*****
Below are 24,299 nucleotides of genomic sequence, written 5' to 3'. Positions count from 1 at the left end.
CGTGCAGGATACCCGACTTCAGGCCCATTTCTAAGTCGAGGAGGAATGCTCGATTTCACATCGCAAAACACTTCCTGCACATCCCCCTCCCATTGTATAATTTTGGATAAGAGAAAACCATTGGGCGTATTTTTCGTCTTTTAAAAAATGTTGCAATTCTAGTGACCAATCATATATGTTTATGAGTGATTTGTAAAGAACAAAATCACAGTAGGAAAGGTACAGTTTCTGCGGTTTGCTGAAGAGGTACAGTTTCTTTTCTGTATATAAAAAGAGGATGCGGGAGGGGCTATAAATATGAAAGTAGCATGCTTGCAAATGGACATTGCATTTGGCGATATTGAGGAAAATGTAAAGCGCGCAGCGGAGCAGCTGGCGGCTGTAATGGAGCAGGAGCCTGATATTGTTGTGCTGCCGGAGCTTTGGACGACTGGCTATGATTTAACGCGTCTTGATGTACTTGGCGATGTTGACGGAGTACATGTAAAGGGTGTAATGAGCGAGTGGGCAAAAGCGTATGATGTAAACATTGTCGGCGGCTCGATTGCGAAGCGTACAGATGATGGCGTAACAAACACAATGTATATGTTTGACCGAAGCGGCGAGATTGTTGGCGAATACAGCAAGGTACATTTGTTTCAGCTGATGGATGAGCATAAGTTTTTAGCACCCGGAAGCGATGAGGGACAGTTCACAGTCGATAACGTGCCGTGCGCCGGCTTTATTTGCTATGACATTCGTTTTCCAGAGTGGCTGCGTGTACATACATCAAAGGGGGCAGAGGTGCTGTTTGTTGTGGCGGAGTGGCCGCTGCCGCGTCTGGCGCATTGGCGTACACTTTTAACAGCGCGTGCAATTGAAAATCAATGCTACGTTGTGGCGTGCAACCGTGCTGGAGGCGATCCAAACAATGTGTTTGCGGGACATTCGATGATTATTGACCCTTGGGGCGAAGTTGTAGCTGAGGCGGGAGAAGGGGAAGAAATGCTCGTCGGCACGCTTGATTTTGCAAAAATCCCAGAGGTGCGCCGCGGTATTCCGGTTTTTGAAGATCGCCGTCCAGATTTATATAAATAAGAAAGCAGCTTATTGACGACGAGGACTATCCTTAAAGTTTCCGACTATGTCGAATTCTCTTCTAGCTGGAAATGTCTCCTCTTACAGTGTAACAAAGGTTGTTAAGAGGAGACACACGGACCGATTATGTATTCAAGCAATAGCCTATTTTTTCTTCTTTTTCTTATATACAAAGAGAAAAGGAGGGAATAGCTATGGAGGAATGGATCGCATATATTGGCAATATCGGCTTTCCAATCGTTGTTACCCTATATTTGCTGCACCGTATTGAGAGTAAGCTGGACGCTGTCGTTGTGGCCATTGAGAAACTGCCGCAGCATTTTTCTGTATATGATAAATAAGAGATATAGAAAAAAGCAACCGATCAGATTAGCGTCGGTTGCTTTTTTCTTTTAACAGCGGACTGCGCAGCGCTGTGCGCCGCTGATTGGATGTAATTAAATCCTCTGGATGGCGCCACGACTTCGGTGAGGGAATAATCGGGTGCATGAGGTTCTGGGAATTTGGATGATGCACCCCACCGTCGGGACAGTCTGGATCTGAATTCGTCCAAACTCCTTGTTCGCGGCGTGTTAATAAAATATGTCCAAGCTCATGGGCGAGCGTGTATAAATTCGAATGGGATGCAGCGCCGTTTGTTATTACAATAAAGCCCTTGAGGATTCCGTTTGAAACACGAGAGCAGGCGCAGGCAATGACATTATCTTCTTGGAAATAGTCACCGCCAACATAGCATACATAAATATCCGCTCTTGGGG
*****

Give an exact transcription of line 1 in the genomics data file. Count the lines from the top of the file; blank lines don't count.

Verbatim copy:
Below are 24,299 nucleotides of genomic sequence, written 5' to 3'. Positions count from 1 at the left end.